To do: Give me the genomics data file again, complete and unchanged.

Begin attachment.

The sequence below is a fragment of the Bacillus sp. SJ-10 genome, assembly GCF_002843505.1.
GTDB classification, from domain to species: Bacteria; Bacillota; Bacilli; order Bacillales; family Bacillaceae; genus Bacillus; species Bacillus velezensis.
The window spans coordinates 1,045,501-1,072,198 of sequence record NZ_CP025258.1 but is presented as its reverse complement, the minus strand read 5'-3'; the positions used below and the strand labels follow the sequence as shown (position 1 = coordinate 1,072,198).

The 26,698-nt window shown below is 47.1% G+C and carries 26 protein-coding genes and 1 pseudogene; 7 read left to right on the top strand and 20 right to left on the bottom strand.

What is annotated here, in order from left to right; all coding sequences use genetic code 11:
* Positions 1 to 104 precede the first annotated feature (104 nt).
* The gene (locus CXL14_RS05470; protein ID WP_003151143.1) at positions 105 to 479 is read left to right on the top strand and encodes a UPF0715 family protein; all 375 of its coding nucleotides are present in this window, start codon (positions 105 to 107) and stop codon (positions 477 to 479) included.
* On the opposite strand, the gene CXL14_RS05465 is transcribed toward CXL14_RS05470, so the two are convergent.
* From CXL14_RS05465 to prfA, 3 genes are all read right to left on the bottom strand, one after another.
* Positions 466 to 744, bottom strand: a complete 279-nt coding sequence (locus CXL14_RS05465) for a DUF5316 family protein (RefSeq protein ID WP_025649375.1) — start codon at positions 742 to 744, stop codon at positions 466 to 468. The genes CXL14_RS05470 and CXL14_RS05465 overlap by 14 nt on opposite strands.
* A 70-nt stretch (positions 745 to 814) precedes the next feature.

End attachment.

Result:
The sequence below is a fragment of the Bacillus sp. SJ-10 genome, assembly GCF_002843505.1.
GTDB classification, from domain to species: Bacteria; Bacillota; Bacilli; order Bacillales; family Bacillaceae; genus Bacillus; species Bacillus velezensis.
The window spans coordinates 1,045,501-1,072,198 of sequence record NZ_CP025258.1 but is presented as its reverse complement, the minus strand read 5'-3'; the positions used below and the strand labels follow the sequence as shown (position 1 = coordinate 1,072,198).

The 26,698-nt window shown below is 47.1% G+C and carries 26 protein-coding genes and 1 pseudogene; 7 read left to right on the top strand and 20 right to left on the bottom strand.

What is annotated here, in order from left to right; all coding sequences use genetic code 11:
* Positions 1 to 104 precede the first annotated feature (104 nt).
* The gene (locus CXL14_RS05470; protein ID WP_003151143.1) at positions 105 to 479 is read left to right on the top strand and encodes a UPF0715 family protein; all 375 of its coding nucleotides are present in this window, start codon (positions 105 to 107) and stop codon (positions 477 to 479) included.
* On the opposite strand, the gene CXL14_RS05465 is transcribed toward CXL14_RS05470, so the two are convergent.
* From CXL14_RS05465 to prfA, 3 genes are all read right to left on the bottom strand, one after another.
* Positions 466 to 744, bottom strand: a complete 279-nt coding sequence (locus CXL14_RS05465) for a DUF5316 family protein (RefSeq protein ID WP_025649375.1) — start codon at positions 742 to 744, stop codon at positions 466 to 468. The genes CXL14_RS05470 and CXL14_RS05465 overlap by 14 nt on opposite strands.
* A 70-nt stretch (positions 745 to 814) precedes the next feature.